1963 – A Fifty-year Retrospective
November 12, 2013
1963 – The year began with George C. Wallace, the newly installed governor of Alabama proclaiming: “segregation now, segregation tomorrow, and segregation forever!” and yet just half a year later, Martin Luther King, Jr. delivered his “I Have a Dream” speech on the steps of the Lincoln Memorial to an audience of at least 250,000, during the March on Washington for Jobs and Freedom.
Join us for a reflection on the 50th anniversary of 1963 – the major milestones of that tumultuous year and their significance then and now, in our country’s continued quest for civil rights.
Our guest speaker will be the Hon. Thelton Henderson. In 1962, Henderson became the Justice Department's first African-American lawyer in the Civil Rights Division. He was sent to the South to monitor local law enforcement for civil rights abuses, and investigated the 1963 16th Street Baptist Church bombing which killed four girls. In this capacity he became acquainted with Martin Luther King and other leaders of the Civil Rights Movement. Join us as Judge Henderson shares his unique perspectives with us, in a conversation with the Hon. William Alsup.The program will be on November 12, 2013 from 4:30-6:00, reception to follow.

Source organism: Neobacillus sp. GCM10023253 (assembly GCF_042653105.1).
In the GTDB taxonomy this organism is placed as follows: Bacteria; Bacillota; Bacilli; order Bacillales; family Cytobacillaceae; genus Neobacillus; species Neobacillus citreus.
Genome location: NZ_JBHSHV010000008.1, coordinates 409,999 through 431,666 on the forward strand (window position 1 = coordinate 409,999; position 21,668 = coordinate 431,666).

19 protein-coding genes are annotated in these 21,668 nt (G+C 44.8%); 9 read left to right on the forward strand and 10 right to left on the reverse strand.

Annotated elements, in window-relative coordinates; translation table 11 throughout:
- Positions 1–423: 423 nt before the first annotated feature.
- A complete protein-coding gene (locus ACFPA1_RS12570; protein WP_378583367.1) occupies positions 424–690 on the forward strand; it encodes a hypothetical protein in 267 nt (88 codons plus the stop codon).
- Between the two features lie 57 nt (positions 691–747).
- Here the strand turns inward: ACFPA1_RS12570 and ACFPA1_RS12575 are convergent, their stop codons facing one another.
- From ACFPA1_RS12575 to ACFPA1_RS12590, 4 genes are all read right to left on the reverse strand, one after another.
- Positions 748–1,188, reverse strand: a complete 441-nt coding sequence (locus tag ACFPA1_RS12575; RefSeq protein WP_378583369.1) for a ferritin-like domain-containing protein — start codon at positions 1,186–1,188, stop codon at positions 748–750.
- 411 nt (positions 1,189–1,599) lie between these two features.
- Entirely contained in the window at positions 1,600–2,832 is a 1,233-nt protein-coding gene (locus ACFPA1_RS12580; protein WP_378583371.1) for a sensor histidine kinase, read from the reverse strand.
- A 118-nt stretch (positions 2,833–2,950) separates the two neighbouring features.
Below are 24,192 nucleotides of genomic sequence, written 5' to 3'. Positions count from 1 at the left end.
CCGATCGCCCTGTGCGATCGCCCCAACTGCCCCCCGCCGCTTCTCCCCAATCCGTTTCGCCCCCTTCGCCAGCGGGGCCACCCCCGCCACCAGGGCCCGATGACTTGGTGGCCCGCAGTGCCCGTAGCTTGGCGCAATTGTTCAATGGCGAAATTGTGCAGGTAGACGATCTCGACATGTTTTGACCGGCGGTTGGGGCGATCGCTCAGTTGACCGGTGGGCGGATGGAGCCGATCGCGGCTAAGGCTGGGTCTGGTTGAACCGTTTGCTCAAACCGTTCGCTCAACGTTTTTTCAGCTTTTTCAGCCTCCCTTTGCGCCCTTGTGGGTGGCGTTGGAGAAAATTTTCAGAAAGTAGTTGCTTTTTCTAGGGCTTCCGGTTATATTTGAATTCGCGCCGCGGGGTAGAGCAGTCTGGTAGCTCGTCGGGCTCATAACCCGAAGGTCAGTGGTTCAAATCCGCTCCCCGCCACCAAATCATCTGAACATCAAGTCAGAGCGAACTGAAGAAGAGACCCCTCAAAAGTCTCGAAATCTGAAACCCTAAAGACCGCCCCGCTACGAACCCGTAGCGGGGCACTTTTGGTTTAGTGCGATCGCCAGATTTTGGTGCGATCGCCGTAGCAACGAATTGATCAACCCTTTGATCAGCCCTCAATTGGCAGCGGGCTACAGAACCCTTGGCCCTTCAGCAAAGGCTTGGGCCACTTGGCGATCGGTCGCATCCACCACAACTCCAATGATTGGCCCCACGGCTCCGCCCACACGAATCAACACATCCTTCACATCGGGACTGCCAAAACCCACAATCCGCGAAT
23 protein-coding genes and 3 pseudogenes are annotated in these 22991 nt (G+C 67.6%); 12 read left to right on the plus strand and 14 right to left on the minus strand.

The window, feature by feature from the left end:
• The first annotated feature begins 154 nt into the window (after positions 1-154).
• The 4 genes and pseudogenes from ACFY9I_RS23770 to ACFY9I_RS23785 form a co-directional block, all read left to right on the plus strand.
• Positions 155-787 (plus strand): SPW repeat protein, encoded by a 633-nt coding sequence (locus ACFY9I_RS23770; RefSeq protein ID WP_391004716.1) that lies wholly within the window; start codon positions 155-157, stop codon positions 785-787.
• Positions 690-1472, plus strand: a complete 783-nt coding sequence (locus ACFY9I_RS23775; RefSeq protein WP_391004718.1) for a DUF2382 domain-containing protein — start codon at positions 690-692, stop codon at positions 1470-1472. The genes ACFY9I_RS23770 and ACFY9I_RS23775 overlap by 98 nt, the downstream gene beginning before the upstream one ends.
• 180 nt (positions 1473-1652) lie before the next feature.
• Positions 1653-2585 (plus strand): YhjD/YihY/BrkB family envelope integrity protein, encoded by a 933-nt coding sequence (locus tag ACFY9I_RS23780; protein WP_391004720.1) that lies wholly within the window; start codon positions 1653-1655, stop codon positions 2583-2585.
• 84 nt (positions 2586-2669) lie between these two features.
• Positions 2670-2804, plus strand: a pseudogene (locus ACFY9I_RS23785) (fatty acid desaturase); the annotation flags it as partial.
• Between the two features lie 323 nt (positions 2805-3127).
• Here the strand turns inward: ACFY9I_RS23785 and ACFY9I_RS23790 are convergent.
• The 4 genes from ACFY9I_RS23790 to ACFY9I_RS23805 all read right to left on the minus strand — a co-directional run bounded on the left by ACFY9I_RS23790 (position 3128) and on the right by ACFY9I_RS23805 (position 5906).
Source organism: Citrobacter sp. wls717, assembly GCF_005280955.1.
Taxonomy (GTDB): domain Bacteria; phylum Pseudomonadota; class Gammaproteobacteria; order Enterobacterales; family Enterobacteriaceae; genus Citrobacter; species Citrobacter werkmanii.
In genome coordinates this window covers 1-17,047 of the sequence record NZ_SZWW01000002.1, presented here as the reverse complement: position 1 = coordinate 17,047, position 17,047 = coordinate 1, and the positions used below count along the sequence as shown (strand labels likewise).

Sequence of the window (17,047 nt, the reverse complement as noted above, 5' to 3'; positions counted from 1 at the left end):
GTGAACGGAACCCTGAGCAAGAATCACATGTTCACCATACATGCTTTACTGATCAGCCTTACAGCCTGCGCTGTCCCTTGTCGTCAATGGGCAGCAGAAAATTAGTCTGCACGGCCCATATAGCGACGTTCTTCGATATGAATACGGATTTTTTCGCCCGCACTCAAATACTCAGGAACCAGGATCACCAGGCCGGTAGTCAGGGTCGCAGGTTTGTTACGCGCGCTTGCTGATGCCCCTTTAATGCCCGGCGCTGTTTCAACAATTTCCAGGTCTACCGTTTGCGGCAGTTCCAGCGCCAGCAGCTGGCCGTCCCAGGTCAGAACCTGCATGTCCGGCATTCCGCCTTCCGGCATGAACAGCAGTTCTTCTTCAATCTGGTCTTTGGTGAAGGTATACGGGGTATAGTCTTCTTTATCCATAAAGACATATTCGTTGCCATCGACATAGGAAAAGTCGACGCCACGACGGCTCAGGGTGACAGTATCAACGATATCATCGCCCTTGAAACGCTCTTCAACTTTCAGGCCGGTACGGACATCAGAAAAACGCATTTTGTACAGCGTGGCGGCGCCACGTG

Milton Marks Auditorium, 455 Golden Gate Avenue
RSVP to HistoricalSociety@cand.uscourts.gov to reserve your spot.